The trick-or-treaters around the San Pablo Park neighborhood were making their way across Derby Street as the sun set on Halloween, about half an hour into their route, when people noticed the speeding car headed right at them.
About 20 costumed kids and parents raced to get out of the way. They didn’t all make it. The driver — who was going so fast people weren’t sure what color or model the car was, never mind its license plate — hit Shannon Mitchell’s 7-year-old son, breaking his femur, fracturing his pelvis and lacerating his head.
The driver sped off, leaving a chaotic scene that is all too common in a country where Halloween is by far the deadliest day of the year for child pedestrians.
“Everybody was screaming — there’s kids everywhere, parents are screaming, I’m screaming — it was the worst thing I’ve ever seen in my life,” said Mitchell, a real-estate agent. One of her neighbors, a nurse dressed in a pirate costume, helped keep her calm while she tended to her son, who would later undergo a successful surgery and is expected to make a full recovery.
“It’s a miracle,” Mitchell said, “it’s an absolute miracle that he was not killed or hurt any further.”
In the days since then, as her son returned home and she thought about the near-collisions she sees practically every day at the intersection just outside her front door, Mitchell threw herself into advocating for traffic safety.
She wrote an online petition that has since gathered more than 15,000 signatures calling for measures to slow down drivers in her Southwest Berkeley neighborhood, and went to city meetings to demand officials move more swiftly to address the problem.
Mitchell joins a long line of street safety activists — many of whom similarly took up the cause after their loved ones were hurt or killed by drivers — who argue cities aren’t doing enough to realize their stated goal of eliminating serious traffic crashes.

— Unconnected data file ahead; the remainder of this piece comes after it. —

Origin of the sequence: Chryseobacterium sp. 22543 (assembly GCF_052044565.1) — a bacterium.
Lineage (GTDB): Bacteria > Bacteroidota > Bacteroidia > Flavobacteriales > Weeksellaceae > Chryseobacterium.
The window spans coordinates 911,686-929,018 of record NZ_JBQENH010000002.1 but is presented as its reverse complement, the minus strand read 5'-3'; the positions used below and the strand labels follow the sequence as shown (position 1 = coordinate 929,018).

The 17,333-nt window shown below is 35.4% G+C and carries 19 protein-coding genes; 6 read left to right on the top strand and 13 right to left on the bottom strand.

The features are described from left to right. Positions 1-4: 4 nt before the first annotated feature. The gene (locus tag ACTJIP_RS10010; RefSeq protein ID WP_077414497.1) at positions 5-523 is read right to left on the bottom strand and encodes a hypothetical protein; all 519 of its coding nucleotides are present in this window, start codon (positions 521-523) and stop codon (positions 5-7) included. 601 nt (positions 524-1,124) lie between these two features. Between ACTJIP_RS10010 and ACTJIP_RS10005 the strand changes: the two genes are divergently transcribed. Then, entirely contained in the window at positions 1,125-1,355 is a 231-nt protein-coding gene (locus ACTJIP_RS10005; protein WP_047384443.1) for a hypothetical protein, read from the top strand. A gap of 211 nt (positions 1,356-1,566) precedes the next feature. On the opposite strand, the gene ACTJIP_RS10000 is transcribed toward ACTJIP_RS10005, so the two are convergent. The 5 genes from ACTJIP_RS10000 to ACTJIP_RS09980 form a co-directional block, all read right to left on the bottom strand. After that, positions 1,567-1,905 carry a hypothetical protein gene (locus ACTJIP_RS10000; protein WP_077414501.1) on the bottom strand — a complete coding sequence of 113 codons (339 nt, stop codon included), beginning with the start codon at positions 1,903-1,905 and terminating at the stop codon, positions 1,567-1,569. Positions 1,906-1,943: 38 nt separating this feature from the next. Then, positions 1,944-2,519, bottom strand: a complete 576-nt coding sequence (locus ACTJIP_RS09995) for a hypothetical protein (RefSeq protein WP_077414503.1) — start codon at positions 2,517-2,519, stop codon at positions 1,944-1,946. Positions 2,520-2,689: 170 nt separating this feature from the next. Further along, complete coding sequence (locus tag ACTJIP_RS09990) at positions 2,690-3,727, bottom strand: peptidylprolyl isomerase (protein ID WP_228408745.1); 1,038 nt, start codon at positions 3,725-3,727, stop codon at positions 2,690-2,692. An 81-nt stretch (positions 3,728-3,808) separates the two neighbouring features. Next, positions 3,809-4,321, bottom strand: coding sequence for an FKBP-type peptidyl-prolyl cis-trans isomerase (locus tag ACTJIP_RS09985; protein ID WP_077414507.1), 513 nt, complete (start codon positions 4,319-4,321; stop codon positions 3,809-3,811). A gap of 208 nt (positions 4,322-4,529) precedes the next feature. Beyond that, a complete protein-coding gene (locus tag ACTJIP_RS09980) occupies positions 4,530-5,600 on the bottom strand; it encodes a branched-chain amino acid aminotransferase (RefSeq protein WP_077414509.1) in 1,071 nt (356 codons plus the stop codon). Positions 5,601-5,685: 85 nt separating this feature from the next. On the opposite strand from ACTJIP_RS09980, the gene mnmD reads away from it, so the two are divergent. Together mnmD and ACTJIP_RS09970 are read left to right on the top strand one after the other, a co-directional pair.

“When it happens to you, you sort of channel all of that fear and anxiety and dread into something,” Mitchell said, asking herself, “How can we use this moment to benefit everybody?”
Residents call for changes, but city struggles to deliver them
Her petition calls for Berkeley to install speed bumps on every street between San Pablo Avenue and Sacramento Street in her neighborhood to slow down drivers who use those roads to get around traffic on arterial routes. She also wants to repaint crosswalks so they’re more visible, and install a stop sign at the intersection of Derby and Mabel streets, which the driver who hit her son had barreled through moments before the collision.
City spokesman Matthai Chakko wrote in an email that transportation staff plan to study Mitchell’s neighborhood over the next two weeks, but said the City Council would have to provide funding for extensive changes. The city and Alameda County already have plans for new traffic safety infrastructure in the area, including “speed tables” along parts of Mabel Street near the crash scene. However, those projects don’t go as far as the changes Mitchell is seeking.
To her and many street safety advocates, change is happening at an unacceptably slow pace. It can take years to fund, approve and build street safety infrastructure for just a handful of intersections; city and county projects near San Pablo Park aren’t expected to begin until late next year.
And the challenge is especially difficult these days in Berkeley, where the city’s Transportation Division has been rocked by upheaval and vacancies that have delayed traffic safety projects.